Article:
Due to gastrointestinal tract adaptability, the study aimed to determine the impact of gut-training protocol over 2 weeks on gastrointestinal status, blood glucose availability, fuel kinetics, and running performance. Endurance runners (n = 25) performed a gut-challenge trial (GC1), consisting of 2 h running exercise at 60% V̇O2max whilst consuming gel-discs containing 30 g carbohydrates (2:1 glucose/fructose, 10% w/v) every 20 min and a 1 h distance test. Participants were then randomly assigned to a carbohydrate gel-disc (CHO-S), carbohydrate food (CHO-F), or placebo (PLA) gut-training group for 2 weeks of repetitive gut-challenge intervention. Participants then repeated a second gut-challenge trial (GC2). Gastrointestinal symptoms reduced in GC2 on CHO-S (60%; p = 0.008) and CHO-F (63%; p = 0.046); reductions were greater than PLA (p < 0.05). H2 peak was lower in GC2 on CHO-S (mean (CI): 6 (4-8) ppm) compared with CHO-F (9 (6-12) ppm) and PLA (12 (2-21) ppm) (trial × time: p < 0.001). Blood glucose concentration was higher in GC2 on CHO-S (7.2 (6.3-8.1) mmol·L-1) compared with CHO-F (6.1 (5.7-6.5) mmol·L-1) and PLA (6.2 (4.9-7.5) mmol·L-1) (trial × time: p = 0.015). No difference in oxidation rates, plasma I-FABP, and cortisol concentrations were observed between groups and trials. Distance test improved on CHO-S (5.2%) and CHO-F (4.3%) in GC2, but not on PLA (-2.1%) (trial × time: p = 0.009). Two weeks of gut-training with CHO-S and CHO-F improved gastrointestinal symptoms and running performance compared with PLA. CHO-S also reduced malabsorption and increased blood glucose availability during endurance running compared with PLA.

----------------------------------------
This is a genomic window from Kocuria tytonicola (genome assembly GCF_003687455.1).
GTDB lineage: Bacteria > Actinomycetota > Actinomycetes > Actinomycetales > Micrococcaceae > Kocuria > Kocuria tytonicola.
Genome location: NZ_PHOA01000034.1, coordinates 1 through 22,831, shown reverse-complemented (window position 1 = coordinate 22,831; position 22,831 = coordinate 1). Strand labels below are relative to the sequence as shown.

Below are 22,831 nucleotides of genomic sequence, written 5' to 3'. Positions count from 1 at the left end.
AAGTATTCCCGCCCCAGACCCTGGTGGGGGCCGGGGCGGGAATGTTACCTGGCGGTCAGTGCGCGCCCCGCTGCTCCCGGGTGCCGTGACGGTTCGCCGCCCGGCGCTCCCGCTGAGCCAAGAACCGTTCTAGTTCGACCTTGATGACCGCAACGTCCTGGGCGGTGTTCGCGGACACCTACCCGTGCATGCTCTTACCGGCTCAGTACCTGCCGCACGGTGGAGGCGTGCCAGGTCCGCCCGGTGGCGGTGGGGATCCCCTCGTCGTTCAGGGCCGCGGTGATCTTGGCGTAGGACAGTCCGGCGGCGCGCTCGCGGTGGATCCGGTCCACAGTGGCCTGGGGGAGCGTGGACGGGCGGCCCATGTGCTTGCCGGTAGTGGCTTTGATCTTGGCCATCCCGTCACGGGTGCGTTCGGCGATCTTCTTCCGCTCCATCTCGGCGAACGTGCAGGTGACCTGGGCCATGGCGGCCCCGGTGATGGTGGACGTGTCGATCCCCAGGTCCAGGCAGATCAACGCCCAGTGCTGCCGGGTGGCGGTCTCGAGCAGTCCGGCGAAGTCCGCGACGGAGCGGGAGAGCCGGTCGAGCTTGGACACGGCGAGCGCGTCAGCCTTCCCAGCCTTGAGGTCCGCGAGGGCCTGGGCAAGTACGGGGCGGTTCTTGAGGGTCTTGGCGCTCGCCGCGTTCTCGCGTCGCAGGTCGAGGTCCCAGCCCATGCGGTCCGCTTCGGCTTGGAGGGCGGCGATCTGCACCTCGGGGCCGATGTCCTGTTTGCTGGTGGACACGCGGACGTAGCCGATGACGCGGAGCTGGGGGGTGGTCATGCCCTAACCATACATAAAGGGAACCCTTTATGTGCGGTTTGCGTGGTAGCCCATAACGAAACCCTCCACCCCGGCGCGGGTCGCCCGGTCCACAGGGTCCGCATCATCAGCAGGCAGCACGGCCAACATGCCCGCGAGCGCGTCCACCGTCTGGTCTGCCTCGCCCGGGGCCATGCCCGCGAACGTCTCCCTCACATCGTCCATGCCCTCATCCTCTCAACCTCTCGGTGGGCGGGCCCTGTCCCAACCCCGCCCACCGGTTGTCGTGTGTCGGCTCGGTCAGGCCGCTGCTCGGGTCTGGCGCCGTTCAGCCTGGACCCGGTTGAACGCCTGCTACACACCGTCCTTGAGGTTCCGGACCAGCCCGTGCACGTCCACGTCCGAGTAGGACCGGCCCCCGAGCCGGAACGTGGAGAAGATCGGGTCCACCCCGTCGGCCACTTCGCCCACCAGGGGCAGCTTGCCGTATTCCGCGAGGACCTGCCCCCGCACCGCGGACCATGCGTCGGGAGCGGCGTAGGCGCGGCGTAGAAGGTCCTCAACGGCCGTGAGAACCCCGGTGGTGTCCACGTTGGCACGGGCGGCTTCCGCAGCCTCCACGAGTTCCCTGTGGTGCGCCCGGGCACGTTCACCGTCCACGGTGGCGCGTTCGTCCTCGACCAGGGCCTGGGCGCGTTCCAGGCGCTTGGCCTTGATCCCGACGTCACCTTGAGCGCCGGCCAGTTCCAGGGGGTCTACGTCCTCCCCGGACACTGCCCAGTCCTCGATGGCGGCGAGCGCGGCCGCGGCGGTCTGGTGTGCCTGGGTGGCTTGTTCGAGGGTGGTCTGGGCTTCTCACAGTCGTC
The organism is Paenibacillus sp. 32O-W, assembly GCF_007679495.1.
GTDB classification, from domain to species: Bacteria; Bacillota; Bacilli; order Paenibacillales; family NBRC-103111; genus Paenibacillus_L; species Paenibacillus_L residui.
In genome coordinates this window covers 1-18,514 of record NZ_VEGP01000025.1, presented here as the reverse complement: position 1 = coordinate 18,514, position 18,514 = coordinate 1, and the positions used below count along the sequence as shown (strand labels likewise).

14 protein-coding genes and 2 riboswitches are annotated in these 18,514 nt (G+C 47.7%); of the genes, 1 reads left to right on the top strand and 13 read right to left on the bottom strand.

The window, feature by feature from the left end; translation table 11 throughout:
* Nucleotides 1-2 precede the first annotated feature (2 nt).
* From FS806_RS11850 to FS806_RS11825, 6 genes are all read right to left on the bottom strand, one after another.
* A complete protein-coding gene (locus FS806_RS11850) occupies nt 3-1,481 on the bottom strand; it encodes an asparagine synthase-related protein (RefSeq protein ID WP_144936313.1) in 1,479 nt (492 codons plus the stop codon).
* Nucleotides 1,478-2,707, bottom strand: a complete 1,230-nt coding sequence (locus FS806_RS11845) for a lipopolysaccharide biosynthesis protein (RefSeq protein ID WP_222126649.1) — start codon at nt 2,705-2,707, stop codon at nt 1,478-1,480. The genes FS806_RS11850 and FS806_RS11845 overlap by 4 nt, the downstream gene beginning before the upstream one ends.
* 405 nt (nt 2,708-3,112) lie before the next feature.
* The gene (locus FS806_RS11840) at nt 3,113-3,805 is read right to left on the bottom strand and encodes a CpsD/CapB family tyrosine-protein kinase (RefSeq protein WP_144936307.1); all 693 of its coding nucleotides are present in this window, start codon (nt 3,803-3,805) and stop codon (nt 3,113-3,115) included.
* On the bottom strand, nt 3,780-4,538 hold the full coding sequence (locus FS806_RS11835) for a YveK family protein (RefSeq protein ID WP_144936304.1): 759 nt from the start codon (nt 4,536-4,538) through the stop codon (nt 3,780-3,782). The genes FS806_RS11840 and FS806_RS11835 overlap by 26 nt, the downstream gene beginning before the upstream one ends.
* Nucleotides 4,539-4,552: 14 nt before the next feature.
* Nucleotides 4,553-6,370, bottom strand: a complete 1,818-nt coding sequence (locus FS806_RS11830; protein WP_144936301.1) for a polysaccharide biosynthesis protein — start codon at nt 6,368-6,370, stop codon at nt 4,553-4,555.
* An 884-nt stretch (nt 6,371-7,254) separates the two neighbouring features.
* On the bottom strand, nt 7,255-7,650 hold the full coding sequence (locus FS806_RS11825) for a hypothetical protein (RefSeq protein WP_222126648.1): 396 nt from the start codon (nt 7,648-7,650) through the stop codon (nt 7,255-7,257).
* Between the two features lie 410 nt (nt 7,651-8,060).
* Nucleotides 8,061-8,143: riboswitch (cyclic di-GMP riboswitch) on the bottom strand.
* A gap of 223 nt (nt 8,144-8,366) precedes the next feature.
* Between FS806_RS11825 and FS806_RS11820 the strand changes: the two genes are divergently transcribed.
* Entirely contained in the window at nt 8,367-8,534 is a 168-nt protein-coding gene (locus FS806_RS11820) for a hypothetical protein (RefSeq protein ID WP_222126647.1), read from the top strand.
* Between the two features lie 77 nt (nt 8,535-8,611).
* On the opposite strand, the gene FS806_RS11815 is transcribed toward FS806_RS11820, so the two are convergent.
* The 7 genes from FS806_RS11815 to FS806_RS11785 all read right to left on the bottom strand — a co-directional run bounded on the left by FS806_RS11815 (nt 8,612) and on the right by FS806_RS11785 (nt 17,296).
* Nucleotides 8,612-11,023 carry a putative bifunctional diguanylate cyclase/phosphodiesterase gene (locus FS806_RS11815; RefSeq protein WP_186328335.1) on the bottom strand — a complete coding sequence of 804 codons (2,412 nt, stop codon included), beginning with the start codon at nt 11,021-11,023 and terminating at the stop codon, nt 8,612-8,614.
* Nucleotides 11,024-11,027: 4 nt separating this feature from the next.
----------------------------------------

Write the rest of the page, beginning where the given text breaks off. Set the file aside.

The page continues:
Keywords: I-FABP; breath hydrogen; carbohydrates; exercice physique; exercise; gastrointestinal symptoms; sucres; symptômes gastro-intestinaux; taux respiratoire d’hydrogène.